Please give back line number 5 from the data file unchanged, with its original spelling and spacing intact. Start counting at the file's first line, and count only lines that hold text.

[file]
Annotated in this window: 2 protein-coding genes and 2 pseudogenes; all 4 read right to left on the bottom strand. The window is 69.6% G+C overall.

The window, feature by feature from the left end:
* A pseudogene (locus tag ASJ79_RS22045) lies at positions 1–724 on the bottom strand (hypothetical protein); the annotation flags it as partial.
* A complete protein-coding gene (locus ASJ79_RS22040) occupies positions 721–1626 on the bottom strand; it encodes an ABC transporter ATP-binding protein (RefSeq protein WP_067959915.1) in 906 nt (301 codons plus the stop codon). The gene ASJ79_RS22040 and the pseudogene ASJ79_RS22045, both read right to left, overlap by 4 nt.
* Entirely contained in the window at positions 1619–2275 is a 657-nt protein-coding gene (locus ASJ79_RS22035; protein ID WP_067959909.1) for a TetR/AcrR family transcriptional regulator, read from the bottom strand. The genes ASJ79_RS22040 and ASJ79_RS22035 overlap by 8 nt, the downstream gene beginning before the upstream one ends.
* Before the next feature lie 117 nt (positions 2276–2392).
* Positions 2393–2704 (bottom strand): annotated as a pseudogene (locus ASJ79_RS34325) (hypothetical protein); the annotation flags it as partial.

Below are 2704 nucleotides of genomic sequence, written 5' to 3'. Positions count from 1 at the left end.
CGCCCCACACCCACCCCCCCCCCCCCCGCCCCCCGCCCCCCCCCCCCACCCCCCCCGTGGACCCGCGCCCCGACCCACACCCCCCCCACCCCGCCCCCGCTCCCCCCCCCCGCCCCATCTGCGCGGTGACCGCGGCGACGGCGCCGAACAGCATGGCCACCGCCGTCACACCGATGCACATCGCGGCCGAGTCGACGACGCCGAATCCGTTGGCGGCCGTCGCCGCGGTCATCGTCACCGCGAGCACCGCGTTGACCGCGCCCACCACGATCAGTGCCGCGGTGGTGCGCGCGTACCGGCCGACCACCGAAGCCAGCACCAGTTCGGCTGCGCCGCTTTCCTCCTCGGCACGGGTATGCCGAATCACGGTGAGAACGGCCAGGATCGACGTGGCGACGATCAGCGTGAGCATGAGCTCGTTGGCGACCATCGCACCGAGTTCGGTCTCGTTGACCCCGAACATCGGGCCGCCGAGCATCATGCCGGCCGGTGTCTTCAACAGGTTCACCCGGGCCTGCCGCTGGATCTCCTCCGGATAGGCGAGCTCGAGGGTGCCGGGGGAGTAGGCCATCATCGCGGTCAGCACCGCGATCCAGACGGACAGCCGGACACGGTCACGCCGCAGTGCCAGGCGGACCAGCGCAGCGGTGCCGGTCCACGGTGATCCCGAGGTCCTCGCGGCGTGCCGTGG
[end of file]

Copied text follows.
* Entirely contained in the window at positions 1619–2275 is a 657-nt protein-coding gene (locus ASJ79_RS22035; protein ID WP_067959909.1) for a TetR/AcrR family transcriptional regulator, read from the bottom strand. The genes ASJ79_RS22040 and ASJ79_RS22035 overlap by 8 nt, the downstream gene beginning before the upstream one ends.